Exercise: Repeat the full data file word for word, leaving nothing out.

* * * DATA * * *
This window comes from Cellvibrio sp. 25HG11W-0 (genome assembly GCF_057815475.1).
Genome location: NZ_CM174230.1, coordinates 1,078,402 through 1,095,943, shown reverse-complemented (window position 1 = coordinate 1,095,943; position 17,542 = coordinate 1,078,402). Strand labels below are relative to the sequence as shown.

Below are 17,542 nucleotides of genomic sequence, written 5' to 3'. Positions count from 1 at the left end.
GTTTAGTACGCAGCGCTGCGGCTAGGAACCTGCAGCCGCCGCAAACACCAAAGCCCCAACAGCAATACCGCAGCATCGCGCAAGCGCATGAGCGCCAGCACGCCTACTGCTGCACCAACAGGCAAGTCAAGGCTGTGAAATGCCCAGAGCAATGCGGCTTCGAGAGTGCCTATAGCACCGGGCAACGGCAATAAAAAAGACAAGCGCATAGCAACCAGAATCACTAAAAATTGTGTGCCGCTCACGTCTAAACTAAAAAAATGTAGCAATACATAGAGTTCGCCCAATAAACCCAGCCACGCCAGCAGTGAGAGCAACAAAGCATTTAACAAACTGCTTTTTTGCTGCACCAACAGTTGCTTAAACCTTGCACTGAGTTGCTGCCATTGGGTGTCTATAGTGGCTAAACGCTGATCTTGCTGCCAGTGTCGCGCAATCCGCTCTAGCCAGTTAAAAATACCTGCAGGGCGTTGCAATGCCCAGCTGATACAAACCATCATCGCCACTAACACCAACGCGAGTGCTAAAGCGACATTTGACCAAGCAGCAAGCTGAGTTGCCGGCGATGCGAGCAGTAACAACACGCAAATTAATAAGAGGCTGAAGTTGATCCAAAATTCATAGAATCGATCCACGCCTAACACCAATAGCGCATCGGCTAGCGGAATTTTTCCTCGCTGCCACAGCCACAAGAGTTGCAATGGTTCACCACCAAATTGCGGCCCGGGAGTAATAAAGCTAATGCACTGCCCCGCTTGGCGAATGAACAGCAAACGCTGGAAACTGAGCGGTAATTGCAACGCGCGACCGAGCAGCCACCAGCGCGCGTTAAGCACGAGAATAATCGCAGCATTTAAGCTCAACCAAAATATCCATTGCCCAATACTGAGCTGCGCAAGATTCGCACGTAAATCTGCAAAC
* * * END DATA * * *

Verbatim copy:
This window comes from Cellvibrio sp. 25HG11W-0 (genome assembly GCF_057815475.1).
Genome location: NZ_CM174230.1, coordinates 1,078,402 through 1,095,943, shown reverse-complemented (window position 1 = coordinate 1,095,943; position 17,542 = coordinate 1,078,402). Strand labels below are relative to the sequence as shown.

Below are 17,542 nucleotides of genomic sequence, written 5' to 3'. Positions count from 1 at the left end.
GTTTAGTACGCAGCGCTGCGGCTAGGAACCTGCAGCCGCCGCAAACACCAAAGCCCCAACAGCAATACCGCAGCATCGCGCAAGCGCATGAGCGCCAGCACGCCTACTGCTGCACCAACAGGCAAGTCAAGGCTGTGAAATGCCCAGAGCAATGCGGCTTCGAGAGTGCCTATAGCACCGGGCAACGGCAATAAAAAAGACAAGCGCATAGCAACCAGAATCACTAAAAATTGTGTGCCGCTCACGTCTAAACTAAAAAAATGTAGCAATACATAGAGTTCGCCCAATAAACCCAGCCACGCCAGCAGTGAGAGCAACAAAGCATTTAACAAACTGCTTTTTTGCTGCACCAACAGTTGCTTAAACCTTGCACTGAGTTGCTGCCATTGGGTGTCTATAGTGGCTAAACGCTGATCTTGCTGCCAGTGTCGCGCAATCCGCTCTAGCCAGTTAAAAATACCTGCAGGGCGTTGCAATGCCCAGCTGATACAAACCATCATCGCCACTAACACCAACGCGAGTGCTAAAGCGACATTTGACCAAGCAGCAAGCTGAGTTGCCGGCGATGCGAGCAGTAACAACACGCAAATTAATAAGAGGCTGAAGTTGATCCAAAATTCATAGAATCGATCCACGCCTAACACCAATAGCGCATCGGCTAGCGGAATTTTTCCTCGCTGCCACAGCCACAAGAGTTGCAATGGTTCACCACCAAATTGCGGCCCGGGAGTAATAAAGCTAATGCACTGCCCCGCTTGGCGAATGAACAGCAAACGCTGGAAACTGAGCGGTAATTGCAACGCGCGACCGAGCAGCCACCAGCGCGCGTTAAGCACGAGAATAATCGCAGCATTTAAGCTCAACCAAAATATCCATTGCCCAATACTGAGCTGCGCAAGATTCGCACGTAAATCTGCAAAC